The Desert RATS tests offer a chance for a NASA-led team of engineers, astronauts and scientists from across the country to come together to conduct technology-development research in the Arizona desert. The location offers a good stand in for destinations for future planetary exploration missions.
NASA is inviting the public to choose an area in northern Arizona where explorers will conduct part of the annual Desert Research and Technology Studies, known as Desert RATS.
“Desert RATS is an annual test where NASA takes equipment and crews into the field to simulate future planetary exploration missions,” said Joe Kosmo, Desert RATS manager at NASA’s Johnson Space Center in Houston. “We want the public to be a part of this.”
From July 27 through Aug. 8, 2010, space enthusiasts can vote where to send the Desert RATS team, which includes engineers, scientists and astronauts.
The last external tank (designated ET-138) scheduled to fly on a shuttle mission was completed on June 25 at NASA’s Michoud Assembly Facility near New Orleans. ET-138 will travel on a 900-mile sea journey to NASA’s Kennedy Space Center in Florida, where it will support shuttle Endeavour’s STS-134 launch.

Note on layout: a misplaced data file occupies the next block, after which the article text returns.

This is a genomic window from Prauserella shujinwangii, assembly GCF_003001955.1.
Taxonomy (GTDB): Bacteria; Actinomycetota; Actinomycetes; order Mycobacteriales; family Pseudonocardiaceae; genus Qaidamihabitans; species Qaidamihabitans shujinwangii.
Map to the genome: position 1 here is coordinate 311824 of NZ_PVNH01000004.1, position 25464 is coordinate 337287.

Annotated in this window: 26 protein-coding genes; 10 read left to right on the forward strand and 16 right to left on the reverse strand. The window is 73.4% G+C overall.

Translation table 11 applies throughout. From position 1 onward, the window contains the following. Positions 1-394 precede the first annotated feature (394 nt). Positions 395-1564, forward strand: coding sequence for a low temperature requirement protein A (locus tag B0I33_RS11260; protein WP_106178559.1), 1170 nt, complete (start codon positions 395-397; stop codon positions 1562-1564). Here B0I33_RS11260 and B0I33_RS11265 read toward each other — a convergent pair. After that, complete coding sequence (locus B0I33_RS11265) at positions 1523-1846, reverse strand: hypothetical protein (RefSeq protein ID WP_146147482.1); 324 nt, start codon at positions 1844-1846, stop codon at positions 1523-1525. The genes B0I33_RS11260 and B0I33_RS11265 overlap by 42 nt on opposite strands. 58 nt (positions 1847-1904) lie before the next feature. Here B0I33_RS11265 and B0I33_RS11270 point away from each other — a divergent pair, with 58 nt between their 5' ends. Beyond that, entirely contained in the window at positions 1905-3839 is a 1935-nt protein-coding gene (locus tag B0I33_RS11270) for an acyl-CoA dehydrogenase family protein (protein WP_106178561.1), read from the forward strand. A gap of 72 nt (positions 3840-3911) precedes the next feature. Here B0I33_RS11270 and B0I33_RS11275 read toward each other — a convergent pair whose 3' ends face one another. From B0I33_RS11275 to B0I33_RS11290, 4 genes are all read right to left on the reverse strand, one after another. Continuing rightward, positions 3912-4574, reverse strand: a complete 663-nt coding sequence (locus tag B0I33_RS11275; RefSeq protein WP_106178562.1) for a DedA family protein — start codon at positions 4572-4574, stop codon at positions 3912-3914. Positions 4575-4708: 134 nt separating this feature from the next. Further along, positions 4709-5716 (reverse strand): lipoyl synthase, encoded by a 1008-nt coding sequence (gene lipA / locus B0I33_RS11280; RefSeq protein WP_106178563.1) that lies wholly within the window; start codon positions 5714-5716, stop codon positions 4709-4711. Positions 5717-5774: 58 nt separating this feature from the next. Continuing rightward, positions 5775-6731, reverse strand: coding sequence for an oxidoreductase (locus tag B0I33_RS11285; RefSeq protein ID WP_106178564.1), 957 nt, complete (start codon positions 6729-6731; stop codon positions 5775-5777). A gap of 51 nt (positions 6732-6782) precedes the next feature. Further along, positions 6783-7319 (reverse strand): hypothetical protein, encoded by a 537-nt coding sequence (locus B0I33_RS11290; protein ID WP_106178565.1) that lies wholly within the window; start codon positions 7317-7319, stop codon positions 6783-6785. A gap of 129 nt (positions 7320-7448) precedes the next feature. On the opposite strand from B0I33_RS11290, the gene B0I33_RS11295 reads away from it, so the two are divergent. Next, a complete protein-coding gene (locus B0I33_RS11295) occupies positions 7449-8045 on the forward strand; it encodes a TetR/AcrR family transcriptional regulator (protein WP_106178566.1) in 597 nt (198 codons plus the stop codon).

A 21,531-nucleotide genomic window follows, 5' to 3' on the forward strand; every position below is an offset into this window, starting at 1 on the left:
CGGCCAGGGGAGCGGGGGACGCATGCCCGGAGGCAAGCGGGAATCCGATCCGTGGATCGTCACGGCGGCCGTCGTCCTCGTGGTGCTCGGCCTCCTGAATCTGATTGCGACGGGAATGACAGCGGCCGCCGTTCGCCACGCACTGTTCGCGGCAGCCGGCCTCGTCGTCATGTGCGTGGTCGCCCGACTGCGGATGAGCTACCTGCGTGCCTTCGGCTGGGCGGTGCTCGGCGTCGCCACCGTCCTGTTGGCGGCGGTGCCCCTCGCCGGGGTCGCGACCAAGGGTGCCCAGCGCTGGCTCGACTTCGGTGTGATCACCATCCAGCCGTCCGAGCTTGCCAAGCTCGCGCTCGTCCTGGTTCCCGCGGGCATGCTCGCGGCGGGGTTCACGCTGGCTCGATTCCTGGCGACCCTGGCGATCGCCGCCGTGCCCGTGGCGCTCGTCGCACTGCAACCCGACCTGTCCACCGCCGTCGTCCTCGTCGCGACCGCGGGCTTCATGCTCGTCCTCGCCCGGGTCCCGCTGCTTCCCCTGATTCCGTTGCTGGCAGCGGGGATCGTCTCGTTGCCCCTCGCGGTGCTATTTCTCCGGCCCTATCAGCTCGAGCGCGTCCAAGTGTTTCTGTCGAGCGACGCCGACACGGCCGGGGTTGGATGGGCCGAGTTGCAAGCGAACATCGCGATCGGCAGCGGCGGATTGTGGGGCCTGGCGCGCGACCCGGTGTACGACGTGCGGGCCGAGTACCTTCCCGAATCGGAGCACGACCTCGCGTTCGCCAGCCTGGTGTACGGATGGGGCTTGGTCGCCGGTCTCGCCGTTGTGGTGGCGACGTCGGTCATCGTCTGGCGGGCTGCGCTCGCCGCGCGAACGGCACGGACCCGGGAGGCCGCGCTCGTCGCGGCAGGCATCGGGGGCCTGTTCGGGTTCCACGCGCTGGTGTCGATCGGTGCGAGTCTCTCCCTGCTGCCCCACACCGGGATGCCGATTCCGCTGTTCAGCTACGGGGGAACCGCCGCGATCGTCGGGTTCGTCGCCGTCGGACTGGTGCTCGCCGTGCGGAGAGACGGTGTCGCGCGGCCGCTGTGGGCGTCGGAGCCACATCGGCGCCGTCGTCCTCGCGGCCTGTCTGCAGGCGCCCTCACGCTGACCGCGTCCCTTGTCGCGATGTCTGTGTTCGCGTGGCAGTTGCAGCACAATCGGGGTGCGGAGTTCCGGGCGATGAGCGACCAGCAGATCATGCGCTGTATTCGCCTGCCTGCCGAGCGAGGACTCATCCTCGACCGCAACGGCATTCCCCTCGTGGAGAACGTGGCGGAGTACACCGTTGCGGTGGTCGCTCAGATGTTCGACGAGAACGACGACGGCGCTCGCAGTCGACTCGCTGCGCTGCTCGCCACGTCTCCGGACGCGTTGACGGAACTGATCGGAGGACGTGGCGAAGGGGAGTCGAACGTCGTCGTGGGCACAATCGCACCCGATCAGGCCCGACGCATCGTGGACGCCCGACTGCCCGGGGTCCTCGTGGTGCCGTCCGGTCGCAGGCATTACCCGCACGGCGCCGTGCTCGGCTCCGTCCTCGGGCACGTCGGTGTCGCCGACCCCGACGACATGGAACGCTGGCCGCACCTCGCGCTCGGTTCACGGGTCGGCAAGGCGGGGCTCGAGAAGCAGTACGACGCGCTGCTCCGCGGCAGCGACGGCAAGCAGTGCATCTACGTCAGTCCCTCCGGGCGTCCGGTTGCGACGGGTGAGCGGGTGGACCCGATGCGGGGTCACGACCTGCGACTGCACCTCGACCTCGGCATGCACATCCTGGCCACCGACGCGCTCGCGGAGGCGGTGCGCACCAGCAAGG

Taller than a 15-story building and more than 27 feet in diameter, the external tank feeds 145,000 gallons of liquid oxygen and 390,000 gallons of liquid hydrogen to the main engines. The three main components of the external tank include a liquid oxygen tank, liquid hydrogen tank and a collar-like intertank. The intertank connects the two propellant tanks, houses instrumentation and processing equipment, and provides the attachment structure for the solid rocket boosters.
When ET-138 arrives at KSC, it will be mated to shuttle Endeavour and solid rocket boosters for the STS-134 mission, scheduled to launch no earlier than mid-November 2010.
To read more about the mission, visit the NASA website at https://www.nasa.gov/topics/shuttle_station/features/et138_rollout.html.